Horn, in his 23rd year as a city firefighter, is a registered Democrat. He said Niagara Falls has received no benefits from the county's tobacco revenue and has run up a projected deficit of more than $12 million for 2002 by exhausting its surplus funds. "I would say, based on my reputation for extremely hard work and being committed, combined with the negative performance of the current legislator, it's time to give someone else a chance," he said.

4th District (Niagara Falls)

Incumbent Democrat Dennis F. Virtuoso is unopposed for re-election.

5th District (Niagara Falls)

Democrat Sean J. O'Connor, a former Legislature chairman, is seeking his ninth term. The executive vice president of Niagara Majestic Tours said economic development must be the top priority for the county.

"I consider myself a seasoned member of the Legislature, and I've established a well-respected and positive rapport among local, state and federal legislators that has become invaluable in my efforts to assist and respond to the many requests and problems that arise in our LaSalle community," he said.

The Republican candidate, Brian F. Kane, said the county needs programs to promote itself as a business destination.

"Our current leadership is not doing the job. The county finances reflect it," said Kane, an attorney whose practice specializes in immigration law. "We have career politicians being elected year after year, and all we have is a demolished economy."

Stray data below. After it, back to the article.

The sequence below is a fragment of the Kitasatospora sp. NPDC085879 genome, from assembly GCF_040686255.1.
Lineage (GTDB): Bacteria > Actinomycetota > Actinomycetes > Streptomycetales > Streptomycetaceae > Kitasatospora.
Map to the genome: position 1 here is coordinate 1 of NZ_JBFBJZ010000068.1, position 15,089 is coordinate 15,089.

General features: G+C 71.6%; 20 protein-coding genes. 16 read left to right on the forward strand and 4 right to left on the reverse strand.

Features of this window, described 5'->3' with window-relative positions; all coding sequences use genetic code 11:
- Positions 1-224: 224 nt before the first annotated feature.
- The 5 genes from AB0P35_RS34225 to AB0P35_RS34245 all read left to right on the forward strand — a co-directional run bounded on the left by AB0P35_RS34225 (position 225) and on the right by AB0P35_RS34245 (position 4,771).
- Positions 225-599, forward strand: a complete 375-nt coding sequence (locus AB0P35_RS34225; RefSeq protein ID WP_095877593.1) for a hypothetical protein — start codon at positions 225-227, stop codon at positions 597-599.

6th District (Town of Niagara)

Both candidates are Democrats in the race to succeed retiring Republican Robert R. Villani. David J. Faccini, who lost to Villani in 1999, won the Democratic primary over Town Councilman Danny W. Sklarski, who appears on the Republican line.

Faccini, a former president of United Auto Workers Local 686 at Delphi Harrison Thermal Systems, is an equipment serviceman at the Lockport plant. "I've spent my adult life trying to bring in jobs that pay a living wage," he said. "We've had 10 years of economic prosperity and Niagara County has zero. We've lost jobs."

Faccini said, "I'm a system thinker. Someone has to take charge of the big picture and not just the little bits and pieces around the county."

Sklarski said, "I've had 10 years of governmental experience. I'm knowledgeable in budgets and union contracts. . . . With the finances there (in county government), we need experience."

Sklarski, an auditor in the state Office of Parks, Recreation and Historic Preservation, retired in 2000 after 22 years as a corporate buyer for DuPont. "I know town government and the wants and needs of the residents of the Town of Niagara," he said.

7th District (Pendleton/Town of Lockport)

It's a rematch of the 1997 election in which Republican Gerald K. Farnham defeated Democrat Wayne A. Lenhart.

Farnham, seeking his third term, has been Pendleton's deputy highway superintendent since 1966. He is chairman of the Legislature's Public Works Committee and spearheaded the plan to move county departments to downtown Lockport.

"With my background in public service, I've continually tried to give something back and continue the good work we've done with our infrastructure. I'm an infrastructure guy," Farnham said. He said he will continue to push for consolidation and shared services.

Lenhart, who was turned out after serving two terms, said revenge is not his motive in running against Farnham. He said Farnham just hasn't done enough. "I'd ask (constituents) if they know what he's done as a legislator," Lenhart said.